HMS Professor Kaelin wins Nobel in Physiology or Medicine
William Kaelin recognized for work on how cells adapt to oxygen availability
William Kaelin recognized for work on how cells adapt to oxygen availability
William G. Kaelin Jr., the Sidney Farber Professor of Medicine at Harvard Medical School and Dana-Farber Cancer Institute and senior physician in medicine at Brigham and Women's Hospital, has won the 2019 Nobel Prize in Physiology or Medicine, the Royal Swedish Academy of Sciences announced on Oct. 7.
Kaelin shares the award with Peter J. Ratcliffe of the University of Oxford and the Francis Crick Institute and Gregg L. Semenza of the Johns Hopkins University School of Medicine, who were cited for the discovery of the molecular pathway used by all multicellular organisms to sense and adapt to changes in oxygen, a process essential for survival.
Kaelin is now the 16th researcher to share in a Nobel Prize for work done while at Harvard Medical School.
Kaelin said he was awakened by a phone call at 4:50 a.m. and answered, still foggy with sleep. When he saw a long international number, he thought he might have a busy day ahead.
“My heart started racing, I was overwhelmed,” he said of his reaction to hearing the news.
Kaelin said his first call was to his daughter, Kathryn, in law school at Oxford, and then to his son, William "Tripp" Kaelin III, a graduate student at Harvard.
"I've known Bill for a number of years now, and he is the consummate physician-scientist. He is fiercely dedicated to rigor and excellence both in the laboratory and in the clinic. Bill Kaelin is the finest that medicine has to offer, and it is a privilege to be able to offer my congratulations to Bill, Peter and Gregg," said HMS Dean George Q. Daley at a morning news conference at Dana-Farber, attended by Kaelin, Laurie Glimcher, Dana-Farber president and CEO, and Elizabeth Nabel, president of Brigham Health.
At the news conference, Kaelin said he was accepting the Nobel partly on behalf of his late wife, Carolyn Kaelin, who was an HMS assistant professor of surgery and a breast cancer surgeon at Dana-Farber and Brigham and Women's.
"She was a pioneering breast surgeon, and she was my best friend and hero and partner in everything I did. And to be honest, there were a couple years after I lost her that I thought, 'Please, not a prize,' because it would just be too bittersweet and it would be too crushing to receive such a wonderful recognition without Carolyn," said Kaelin. "But I’m at a point now where I’d like to think she’s smiling down and nodding and saying, ‘I told you this was going to happen.’"
Kaelin’s research explores how mutations in tumor-suppressor genes can lead to cancer. His early efforts focused on a rare, hereditary syndrome called von Hippel-Lindau disease, which is caused by defects to the tumor-suppressor gene VHL. Patients with this condition develop tumors, both benign and malignant, in multiple organs in early adulthood.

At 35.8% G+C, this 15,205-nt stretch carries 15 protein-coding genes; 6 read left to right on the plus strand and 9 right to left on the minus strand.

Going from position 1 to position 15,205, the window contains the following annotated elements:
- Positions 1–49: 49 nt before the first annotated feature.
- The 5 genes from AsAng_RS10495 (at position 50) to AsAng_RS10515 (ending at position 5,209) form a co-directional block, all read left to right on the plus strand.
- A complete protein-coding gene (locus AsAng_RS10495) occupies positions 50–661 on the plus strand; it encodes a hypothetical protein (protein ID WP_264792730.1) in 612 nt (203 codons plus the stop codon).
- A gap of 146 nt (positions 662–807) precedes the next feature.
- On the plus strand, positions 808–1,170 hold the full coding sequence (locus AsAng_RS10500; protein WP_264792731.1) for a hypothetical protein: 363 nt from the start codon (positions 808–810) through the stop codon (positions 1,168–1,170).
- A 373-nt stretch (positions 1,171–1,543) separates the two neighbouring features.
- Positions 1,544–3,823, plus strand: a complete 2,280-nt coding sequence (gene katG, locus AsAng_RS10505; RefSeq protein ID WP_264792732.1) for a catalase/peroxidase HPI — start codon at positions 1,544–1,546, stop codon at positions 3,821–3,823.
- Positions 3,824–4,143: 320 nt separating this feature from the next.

Strikingly, Kaelin noted, these tumors overproduce chemical distress signals that would normally be sent by cells when starved for oxygen—signals that stimulate the production of red blood cells, the formation of new blood vessels, changes in cellular metabolism and more.
“When I was young, my father’s favorite activity was fishing. Part of the secret is knowing where to fish, and there’s a lot of guesswork involved,” Kaelin said. “One thing I got right, I think, was understanding that von Hippel-Lindau disease was a good place to go fishing.”
Kaelin said the discovery of this connection proved to be an important clue. By 1996, Kaelin showed that cells lacking the VHL gene and its associated protein were incapable of sensing oxygen. Over the next several years, he and other researchers shed light on the function of VHL, including the finding that cells lacking VHL protein were unable to degrade a protein called HIF-1-alpha, which is a master regulator of the cellular response to low oxygen levels.
In 2001, Kaelin and Ratcliffe independently worked out the final details of this mechanism. They showed conclusively that cells, under normal oxygen conditions, place a specific chemical tag on HIF-1-alpha, allowing the VHL protein to bind and destroy it. Without functional VHL, as in the case of von Hippel-Lindau disease, HIF-1-alpha aberrantly triggers the cellular response to low oxygen levels.
Kaelin said the discovery was very gratifying because there had been an array of varied, complex theories about how cells sense oxygen.
“When we saw the signal and understood what it meant, it was much simpler than expected,” Kaelin said. “We see it conserved across metazoan evolution.”
Together, the findings of the 2019 Nobel laureates paved the way for new treatment strategies for a wide range of disorders, including cardiovascular disease, cancer and anemia.